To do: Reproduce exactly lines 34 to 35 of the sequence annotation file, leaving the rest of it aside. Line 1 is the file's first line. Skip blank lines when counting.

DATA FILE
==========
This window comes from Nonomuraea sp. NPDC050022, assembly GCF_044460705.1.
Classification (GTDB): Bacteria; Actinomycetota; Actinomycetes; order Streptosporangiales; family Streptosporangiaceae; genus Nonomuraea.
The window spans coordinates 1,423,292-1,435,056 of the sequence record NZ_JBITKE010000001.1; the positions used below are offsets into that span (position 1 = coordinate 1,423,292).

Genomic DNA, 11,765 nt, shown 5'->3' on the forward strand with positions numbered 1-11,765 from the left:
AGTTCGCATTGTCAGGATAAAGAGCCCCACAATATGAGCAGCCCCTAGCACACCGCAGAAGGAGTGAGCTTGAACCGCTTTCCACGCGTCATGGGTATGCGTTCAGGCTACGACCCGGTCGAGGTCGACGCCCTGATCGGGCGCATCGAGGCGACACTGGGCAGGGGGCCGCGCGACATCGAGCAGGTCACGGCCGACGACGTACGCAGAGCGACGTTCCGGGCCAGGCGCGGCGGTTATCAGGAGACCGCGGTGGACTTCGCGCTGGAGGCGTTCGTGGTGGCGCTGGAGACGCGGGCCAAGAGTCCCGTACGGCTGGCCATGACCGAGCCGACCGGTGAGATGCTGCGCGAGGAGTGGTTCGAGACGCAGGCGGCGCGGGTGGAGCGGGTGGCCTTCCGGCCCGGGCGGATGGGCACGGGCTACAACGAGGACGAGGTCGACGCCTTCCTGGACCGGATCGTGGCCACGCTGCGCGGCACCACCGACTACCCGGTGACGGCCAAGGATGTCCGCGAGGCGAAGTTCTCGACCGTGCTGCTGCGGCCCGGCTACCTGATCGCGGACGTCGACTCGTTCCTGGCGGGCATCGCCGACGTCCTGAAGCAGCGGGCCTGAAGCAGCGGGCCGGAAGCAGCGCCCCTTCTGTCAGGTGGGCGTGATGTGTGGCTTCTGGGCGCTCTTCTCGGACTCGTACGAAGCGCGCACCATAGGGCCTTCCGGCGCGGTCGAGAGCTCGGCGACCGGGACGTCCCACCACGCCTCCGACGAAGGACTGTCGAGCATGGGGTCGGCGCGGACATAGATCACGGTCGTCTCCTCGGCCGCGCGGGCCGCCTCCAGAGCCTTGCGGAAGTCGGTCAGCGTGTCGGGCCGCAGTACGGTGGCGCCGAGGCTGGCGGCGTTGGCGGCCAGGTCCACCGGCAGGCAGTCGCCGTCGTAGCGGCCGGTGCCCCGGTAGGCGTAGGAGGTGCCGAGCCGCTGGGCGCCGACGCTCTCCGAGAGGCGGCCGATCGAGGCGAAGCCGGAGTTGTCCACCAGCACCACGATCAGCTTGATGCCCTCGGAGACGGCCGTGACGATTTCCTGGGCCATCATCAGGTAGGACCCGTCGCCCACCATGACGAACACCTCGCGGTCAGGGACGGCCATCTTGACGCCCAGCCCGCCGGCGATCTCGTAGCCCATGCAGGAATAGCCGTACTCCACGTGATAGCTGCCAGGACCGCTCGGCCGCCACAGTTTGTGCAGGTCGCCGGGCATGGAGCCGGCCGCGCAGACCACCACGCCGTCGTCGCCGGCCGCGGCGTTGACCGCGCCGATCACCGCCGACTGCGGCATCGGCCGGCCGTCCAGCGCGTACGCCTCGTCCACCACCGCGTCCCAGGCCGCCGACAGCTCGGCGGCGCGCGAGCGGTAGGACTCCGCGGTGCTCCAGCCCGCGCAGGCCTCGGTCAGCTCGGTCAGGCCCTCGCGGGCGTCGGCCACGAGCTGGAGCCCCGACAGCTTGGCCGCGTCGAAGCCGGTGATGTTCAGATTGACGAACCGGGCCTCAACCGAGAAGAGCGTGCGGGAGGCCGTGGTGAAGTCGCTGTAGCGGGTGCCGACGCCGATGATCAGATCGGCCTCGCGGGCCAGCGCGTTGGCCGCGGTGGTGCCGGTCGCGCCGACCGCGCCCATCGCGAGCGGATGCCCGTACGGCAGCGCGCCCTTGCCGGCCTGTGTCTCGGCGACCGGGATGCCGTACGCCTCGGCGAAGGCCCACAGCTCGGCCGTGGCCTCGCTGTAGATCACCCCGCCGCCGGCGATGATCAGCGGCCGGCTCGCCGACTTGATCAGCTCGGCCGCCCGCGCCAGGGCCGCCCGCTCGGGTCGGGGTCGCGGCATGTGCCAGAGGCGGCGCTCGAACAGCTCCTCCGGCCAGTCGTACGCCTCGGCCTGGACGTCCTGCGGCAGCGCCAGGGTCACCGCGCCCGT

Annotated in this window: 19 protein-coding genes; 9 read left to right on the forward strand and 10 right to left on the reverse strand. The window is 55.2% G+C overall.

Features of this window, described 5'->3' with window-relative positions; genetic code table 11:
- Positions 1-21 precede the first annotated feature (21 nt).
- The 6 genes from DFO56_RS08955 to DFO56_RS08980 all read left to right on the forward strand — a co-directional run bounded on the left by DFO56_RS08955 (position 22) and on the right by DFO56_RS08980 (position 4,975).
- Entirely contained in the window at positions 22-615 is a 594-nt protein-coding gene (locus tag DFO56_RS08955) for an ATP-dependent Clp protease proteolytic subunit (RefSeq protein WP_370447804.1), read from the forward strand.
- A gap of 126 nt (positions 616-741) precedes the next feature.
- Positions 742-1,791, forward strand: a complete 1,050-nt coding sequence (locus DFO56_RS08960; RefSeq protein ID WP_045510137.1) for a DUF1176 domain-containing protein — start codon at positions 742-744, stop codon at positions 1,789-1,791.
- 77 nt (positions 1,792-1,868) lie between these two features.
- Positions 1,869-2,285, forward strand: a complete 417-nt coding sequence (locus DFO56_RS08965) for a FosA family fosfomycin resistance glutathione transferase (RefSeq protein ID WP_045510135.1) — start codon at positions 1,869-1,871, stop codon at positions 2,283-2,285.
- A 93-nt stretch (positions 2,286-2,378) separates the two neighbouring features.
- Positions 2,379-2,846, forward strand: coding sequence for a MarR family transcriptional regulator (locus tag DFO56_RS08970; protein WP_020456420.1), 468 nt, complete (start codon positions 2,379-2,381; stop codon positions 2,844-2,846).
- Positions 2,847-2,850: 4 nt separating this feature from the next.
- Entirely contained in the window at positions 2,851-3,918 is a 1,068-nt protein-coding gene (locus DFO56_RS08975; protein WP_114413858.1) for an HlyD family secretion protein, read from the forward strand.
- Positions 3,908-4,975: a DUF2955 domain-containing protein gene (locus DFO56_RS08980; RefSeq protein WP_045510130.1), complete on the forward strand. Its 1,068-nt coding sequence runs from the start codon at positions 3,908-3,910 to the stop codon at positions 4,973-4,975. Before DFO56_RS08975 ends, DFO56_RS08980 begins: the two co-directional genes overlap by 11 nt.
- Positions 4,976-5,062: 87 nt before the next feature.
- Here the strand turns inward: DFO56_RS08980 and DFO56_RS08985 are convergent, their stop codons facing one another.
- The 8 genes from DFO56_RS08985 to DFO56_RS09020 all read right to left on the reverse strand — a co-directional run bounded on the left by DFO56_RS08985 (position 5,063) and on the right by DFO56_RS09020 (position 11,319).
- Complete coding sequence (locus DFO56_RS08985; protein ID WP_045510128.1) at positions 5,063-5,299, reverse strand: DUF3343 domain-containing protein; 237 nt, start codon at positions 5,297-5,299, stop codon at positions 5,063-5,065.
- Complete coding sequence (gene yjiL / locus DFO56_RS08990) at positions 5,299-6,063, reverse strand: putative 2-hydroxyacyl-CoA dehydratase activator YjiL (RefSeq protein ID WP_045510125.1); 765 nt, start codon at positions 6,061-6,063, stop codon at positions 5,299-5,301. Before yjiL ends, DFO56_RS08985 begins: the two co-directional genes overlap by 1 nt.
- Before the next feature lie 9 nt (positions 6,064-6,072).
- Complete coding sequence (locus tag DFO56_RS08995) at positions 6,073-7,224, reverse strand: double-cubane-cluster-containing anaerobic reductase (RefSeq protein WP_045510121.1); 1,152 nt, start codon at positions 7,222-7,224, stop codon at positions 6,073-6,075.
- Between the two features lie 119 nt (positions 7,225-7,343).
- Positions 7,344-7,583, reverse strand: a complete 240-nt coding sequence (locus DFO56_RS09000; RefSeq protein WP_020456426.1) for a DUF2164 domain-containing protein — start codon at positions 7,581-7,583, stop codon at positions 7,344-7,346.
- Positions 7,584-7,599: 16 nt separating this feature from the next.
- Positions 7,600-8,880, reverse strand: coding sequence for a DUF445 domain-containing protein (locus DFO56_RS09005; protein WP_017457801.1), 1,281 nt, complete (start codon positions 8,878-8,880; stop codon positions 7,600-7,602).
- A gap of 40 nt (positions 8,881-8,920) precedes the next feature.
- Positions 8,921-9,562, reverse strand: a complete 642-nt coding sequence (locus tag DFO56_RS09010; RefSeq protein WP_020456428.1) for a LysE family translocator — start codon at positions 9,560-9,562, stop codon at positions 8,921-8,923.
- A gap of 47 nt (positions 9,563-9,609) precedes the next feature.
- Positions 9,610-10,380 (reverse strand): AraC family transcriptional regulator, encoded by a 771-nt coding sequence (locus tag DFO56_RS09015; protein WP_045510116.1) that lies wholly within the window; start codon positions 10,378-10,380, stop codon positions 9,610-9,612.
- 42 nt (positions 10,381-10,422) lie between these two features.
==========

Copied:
- Positions 9,610-10,380 (reverse strand): AraC family transcriptional regulator, encoded by a 771-nt coding sequence (locus tag DFO56_RS09015; protein WP_045510116.1) that lies wholly within the window; start codon positions 10,378-10,380, stop codon positions 9,610-9,612.
- 42 nt (positions 10,381-10,422) lie between these two features.